brothers who had made their fortunes as financiers, railroad-builders
and property magnates, creating colossal developments of hotels and
department stores. They acquired the plaine Monceau, a large nondescript
area that was originally beyond the city limits, and set to work
developing houses for the burgeoning financial and commercial elite, an
appropriate landscape for the newly arrived Jewish families from Russia
and the Levant. These streets became a virtual colony, a complex of
intermarriage, obligation and religious sympathy.
The Pereires relandscaped the existing eighteenth-century park in order
to improve the views of the new houses around it. New cast-iron gates
with gilded emblems of the Pereires’ activities now led into it.
There was an attempt to call the area around the parc Monceau Le West
End. If you are asked where the boulevard Malesherbes leads, a
contemporary journalist wrote, ‘answer boldly: to Le West
End…One could give it a French name, but that would be vulgar; an
English name was far more fashionable.’ This was the park in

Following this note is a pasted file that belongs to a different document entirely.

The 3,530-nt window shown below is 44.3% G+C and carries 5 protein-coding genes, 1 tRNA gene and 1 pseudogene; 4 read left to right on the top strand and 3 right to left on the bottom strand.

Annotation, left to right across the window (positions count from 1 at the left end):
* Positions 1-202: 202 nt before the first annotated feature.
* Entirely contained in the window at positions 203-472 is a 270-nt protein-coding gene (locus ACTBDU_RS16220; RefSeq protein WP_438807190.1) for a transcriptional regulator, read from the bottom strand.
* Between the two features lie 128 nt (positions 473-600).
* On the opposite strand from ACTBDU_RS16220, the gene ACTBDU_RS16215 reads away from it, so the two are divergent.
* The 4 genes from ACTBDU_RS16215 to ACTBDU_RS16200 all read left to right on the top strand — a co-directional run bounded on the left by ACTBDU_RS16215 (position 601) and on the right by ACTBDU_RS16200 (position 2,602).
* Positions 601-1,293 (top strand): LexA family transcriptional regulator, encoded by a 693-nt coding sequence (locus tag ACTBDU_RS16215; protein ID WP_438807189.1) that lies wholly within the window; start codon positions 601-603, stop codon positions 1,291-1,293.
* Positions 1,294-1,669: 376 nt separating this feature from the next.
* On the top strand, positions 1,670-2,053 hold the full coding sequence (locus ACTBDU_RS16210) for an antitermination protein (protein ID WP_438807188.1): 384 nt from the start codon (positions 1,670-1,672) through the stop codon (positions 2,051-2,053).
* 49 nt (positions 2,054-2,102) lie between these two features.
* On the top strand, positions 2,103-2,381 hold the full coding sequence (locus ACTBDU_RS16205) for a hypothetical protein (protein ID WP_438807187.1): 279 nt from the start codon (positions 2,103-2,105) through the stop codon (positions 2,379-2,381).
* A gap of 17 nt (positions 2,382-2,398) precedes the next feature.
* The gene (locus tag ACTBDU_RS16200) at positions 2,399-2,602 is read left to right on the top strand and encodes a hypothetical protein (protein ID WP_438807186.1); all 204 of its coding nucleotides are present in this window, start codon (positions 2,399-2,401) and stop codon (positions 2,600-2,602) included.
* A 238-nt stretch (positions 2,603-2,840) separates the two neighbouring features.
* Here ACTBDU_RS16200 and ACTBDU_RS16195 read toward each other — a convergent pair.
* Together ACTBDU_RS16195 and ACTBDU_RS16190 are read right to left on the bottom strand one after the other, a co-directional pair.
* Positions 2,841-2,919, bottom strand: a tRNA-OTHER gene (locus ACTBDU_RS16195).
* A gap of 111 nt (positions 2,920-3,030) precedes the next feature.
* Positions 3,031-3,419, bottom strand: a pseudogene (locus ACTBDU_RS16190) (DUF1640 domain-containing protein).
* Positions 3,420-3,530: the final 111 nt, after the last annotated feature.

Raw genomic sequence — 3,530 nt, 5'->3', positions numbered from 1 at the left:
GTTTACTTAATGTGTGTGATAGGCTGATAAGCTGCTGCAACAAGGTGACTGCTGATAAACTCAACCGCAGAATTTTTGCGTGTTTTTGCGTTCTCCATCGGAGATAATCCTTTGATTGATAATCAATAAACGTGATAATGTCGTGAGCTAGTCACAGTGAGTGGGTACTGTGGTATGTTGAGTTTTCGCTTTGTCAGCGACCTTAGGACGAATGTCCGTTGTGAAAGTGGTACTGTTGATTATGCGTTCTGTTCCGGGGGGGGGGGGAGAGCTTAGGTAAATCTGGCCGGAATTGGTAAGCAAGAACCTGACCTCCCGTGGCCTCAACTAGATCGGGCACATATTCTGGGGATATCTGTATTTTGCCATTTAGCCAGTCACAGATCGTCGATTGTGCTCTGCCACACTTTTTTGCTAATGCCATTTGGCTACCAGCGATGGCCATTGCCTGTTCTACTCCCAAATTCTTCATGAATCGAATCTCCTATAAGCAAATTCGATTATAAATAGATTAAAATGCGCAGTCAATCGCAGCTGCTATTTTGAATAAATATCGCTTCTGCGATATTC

which, according to a waspish journalist, you could watch ‘the
great dames of the noble Faubourg…the female
“illustrations” of “La Haute Finance” and
“La Haute Colonie Israélite” promenade’. The park
had sinuous paths and flowerbeds in the new English style with displays
of colourful annuals that had to be constantly renewed, far removed from
the grey, clipped formalities of the Tuileries.
As I walk down the hill from the Hôtel Ephrussi at what I consider
to be a good flaneurial pace, slower than usual, weaving from one side
of the road to the other to check on details of the mouldings of
windows, I’m conscious that many of the houses I pass have these
stories of reinvention embedded in them. Almost everyone who built them
started somewhere else.
Ten houses down from the Ephrussi household, at number 61, is the house
of Abraham de Camondo, with his brother Nissim at 63 and their sister
Rebecca over the street at number 60. The Camondos, Jewish financiers
like the Ephrussi, had come to Paris from Constantinople by way of
Venice. The banker Henri Cernuschi, a plutocratic supporter of the Paris
Commune, had come to Paris from Italy and lived in chilly magnificence
with his Japanese treasures on the edge of the park. At number 55 is the
Hôtel Cattaui, home to a family of Jewish bankers from Egypt. At
number 43 is the palace of Adolphe de Rothschild, acquired from
Eugène Pereire and rebuilt with a glass-roofed exhibition room for
his Renaissance art collection.